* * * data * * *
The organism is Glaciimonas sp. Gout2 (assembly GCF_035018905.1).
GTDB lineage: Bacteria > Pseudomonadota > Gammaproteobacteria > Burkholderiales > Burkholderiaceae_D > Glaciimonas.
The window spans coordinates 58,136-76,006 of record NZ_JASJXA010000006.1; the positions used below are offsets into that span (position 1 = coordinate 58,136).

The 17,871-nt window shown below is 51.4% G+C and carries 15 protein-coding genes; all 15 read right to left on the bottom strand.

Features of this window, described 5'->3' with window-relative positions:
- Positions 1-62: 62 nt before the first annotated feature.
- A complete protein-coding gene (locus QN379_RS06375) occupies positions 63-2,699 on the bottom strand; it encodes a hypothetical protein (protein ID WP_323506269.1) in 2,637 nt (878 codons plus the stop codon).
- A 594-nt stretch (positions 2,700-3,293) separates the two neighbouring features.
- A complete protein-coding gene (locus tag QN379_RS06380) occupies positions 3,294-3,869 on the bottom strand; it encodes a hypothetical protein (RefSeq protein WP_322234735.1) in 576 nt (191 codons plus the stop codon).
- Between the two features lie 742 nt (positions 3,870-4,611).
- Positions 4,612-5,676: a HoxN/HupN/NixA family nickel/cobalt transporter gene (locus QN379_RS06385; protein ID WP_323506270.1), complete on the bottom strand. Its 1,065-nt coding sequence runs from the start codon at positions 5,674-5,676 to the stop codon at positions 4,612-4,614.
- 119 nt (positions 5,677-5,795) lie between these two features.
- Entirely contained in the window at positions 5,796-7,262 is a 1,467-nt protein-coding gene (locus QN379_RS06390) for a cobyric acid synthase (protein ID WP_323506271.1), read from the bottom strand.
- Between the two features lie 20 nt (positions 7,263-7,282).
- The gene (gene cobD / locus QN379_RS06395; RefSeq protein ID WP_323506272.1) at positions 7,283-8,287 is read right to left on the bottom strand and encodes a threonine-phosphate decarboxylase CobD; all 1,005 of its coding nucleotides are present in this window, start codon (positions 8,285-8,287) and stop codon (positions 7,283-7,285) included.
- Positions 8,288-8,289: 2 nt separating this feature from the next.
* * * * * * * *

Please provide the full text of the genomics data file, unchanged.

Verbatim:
The organism is Glaciimonas sp. Gout2 (assembly GCF_035018905.1).
GTDB lineage: Bacteria > Pseudomonadota > Gammaproteobacteria > Burkholderiales > Burkholderiaceae_D > Glaciimonas.
The window spans coordinates 58,136-76,006 of record NZ_JASJXA010000006.1; the positions used below are offsets into that span (position 1 = coordinate 58,136).

The 17,871-nt window shown below is 51.4% G+C and carries 15 protein-coding genes; all 15 read right to left on the bottom strand.

Features of this window, described 5'->3' with window-relative positions:
- Positions 1-62: 62 nt before the first annotated feature.
- A complete protein-coding gene (locus QN379_RS06375) occupies positions 63-2,699 on the bottom strand; it encodes a hypothetical protein (protein ID WP_323506269.1) in 2,637 nt (878 codons plus the stop codon).
- A 594-nt stretch (positions 2,700-3,293) separates the two neighbouring features.
- A complete protein-coding gene (locus tag QN379_RS06380) occupies positions 3,294-3,869 on the bottom strand; it encodes a hypothetical protein (RefSeq protein WP_322234735.1) in 576 nt (191 codons plus the stop codon).
- Between the two features lie 742 nt (positions 3,870-4,611).
- Positions 4,612-5,676: a HoxN/HupN/NixA family nickel/cobalt transporter gene (locus QN379_RS06385; protein ID WP_323506270.1), complete on the bottom strand. Its 1,065-nt coding sequence runs from the start codon at positions 5,674-5,676 to the stop codon at positions 4,612-4,614.
- 119 nt (positions 5,677-5,795) lie between these two features.
- Entirely contained in the window at positions 5,796-7,262 is a 1,467-nt protein-coding gene (locus QN379_RS06390) for a cobyric acid synthase (protein ID WP_323506271.1), read from the bottom strand.
- Between the two features lie 20 nt (positions 7,263-7,282).
- The gene (gene cobD / locus QN379_RS06395; RefSeq protein ID WP_323506272.1) at positions 7,283-8,287 is read right to left on the bottom strand and encodes a threonine-phosphate decarboxylase CobD; all 1,005 of its coding nucleotides are present in this window, start codon (positions 8,285-8,287) and stop codon (positions 7,283-7,285) included.
- Positions 8,288-8,289: 2 nt separating this feature from the next.